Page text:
People Based Conservation

UCL students conducting a conservation assessment of Hinemihi at Clandon Park

Participation in conservation of the historic environment

This research seeks to critique both the traditional “material based approach” of Western conservation and its transition to “values based approaches”. In doing so it seeks to reconceptualise conservation with a further shift towards a “peoples based approach” to conserving culture in the historic environment. This utilises a participatory process that focuses on enhancing links between a community and its cultural heritage. Hinemihi, the Maori meeting house at Clandon Park, UK, provides a key case study for this research.

'Hinemihi's People' at the Noho Marae at Hinemihi in 2010
Digital reconstruction of Hinemihi's 1880s painted deisgn (Ralston, 2008)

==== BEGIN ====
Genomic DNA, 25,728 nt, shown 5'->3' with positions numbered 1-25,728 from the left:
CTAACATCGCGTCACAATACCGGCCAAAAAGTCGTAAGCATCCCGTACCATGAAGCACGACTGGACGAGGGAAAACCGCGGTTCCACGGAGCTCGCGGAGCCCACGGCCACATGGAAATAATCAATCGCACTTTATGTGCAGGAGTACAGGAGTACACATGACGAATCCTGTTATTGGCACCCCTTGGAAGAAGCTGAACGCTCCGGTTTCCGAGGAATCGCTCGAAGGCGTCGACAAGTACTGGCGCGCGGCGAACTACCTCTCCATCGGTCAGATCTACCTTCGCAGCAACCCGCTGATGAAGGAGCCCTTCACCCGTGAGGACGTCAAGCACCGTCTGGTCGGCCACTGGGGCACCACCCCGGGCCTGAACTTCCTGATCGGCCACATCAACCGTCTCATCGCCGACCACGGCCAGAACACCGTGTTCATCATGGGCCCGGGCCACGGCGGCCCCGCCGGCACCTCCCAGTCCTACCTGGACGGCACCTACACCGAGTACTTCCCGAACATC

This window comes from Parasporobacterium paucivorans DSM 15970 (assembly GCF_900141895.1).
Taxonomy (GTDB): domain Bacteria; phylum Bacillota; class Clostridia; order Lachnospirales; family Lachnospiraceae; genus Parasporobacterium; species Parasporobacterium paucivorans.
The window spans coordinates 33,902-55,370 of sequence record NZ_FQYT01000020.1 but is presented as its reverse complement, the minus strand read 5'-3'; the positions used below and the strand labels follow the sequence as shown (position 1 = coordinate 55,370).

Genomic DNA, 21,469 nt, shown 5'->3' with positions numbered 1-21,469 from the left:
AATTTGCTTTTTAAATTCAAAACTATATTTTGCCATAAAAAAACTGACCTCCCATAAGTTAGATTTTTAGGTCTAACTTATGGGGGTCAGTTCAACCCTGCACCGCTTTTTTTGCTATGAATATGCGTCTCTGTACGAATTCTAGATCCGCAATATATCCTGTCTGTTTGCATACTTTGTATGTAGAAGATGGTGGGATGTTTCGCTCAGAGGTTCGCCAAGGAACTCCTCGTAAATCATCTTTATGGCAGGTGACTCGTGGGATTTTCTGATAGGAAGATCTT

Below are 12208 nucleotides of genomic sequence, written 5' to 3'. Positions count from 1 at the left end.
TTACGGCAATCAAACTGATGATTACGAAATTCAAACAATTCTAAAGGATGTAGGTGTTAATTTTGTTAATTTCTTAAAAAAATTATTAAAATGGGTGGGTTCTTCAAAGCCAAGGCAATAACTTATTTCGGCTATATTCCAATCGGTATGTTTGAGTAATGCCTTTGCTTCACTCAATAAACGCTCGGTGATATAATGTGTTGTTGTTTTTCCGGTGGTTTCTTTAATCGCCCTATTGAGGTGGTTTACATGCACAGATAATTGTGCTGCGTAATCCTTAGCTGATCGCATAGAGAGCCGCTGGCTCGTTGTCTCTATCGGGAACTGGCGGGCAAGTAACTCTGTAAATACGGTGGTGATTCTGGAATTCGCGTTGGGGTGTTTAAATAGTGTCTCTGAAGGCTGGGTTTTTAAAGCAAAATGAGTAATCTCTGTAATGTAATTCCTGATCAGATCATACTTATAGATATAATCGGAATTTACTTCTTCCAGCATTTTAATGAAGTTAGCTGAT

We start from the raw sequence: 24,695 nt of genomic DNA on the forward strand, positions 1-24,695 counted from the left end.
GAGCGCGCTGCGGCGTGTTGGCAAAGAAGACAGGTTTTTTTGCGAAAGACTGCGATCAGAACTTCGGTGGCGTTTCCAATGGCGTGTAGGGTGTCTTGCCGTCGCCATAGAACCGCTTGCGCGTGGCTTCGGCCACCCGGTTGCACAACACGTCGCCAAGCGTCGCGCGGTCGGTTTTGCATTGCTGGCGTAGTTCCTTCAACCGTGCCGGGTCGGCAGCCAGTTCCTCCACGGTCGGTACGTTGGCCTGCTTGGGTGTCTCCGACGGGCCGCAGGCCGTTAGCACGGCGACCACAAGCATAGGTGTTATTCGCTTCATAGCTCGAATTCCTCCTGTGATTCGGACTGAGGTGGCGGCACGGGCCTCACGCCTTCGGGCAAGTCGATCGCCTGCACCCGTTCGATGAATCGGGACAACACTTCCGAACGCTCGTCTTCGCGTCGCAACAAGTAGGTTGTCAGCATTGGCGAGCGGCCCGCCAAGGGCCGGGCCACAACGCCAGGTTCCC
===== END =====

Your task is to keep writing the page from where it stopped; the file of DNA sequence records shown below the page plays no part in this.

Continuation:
Research Impact

Related outputs

  • Sully, D., & Raymond, R. (forthcoming) Being with Hinemihi – Memories and Contemporary Negotiations in UK Maori & Polynesian Diaspora.
  • Sully, D. & Cardoso, I. (forthcoming) Painting Hinemihi by Numbers.
  • Sully, D. (forthcoming) “Resources: Conservation” in C. McCarthy (ed.) Volume 4: Museum Practice: Critical Debates in the Museum Sector. Part of 5 volume Blackwell series; International handbooks of museum studies
  • Sully, D. (forthcoming) “Conserving the Cobbe Collectors”. in The Cobbe Museum Collection. Ed. Arthur Macgregor (Paul Mellon Centre for Studies in British Art)
  • Sully, D. 2007 (ed.) Decolonising Conservation: Caring for Maori Meeting Houses Outside New Zealand University College London, Institute of Archaeology Publications. Critical Perspectives on Cultural Heritage Series. Left Coast Press Walnut Creek, California


  • Various funding sources including the National Trust

Project Leader:

Project Partners:

  • Ngäti Ranana
  • Ngäti Hinemihi
  • New Zealand Historic Places Trust
  • National Trust


Further information:

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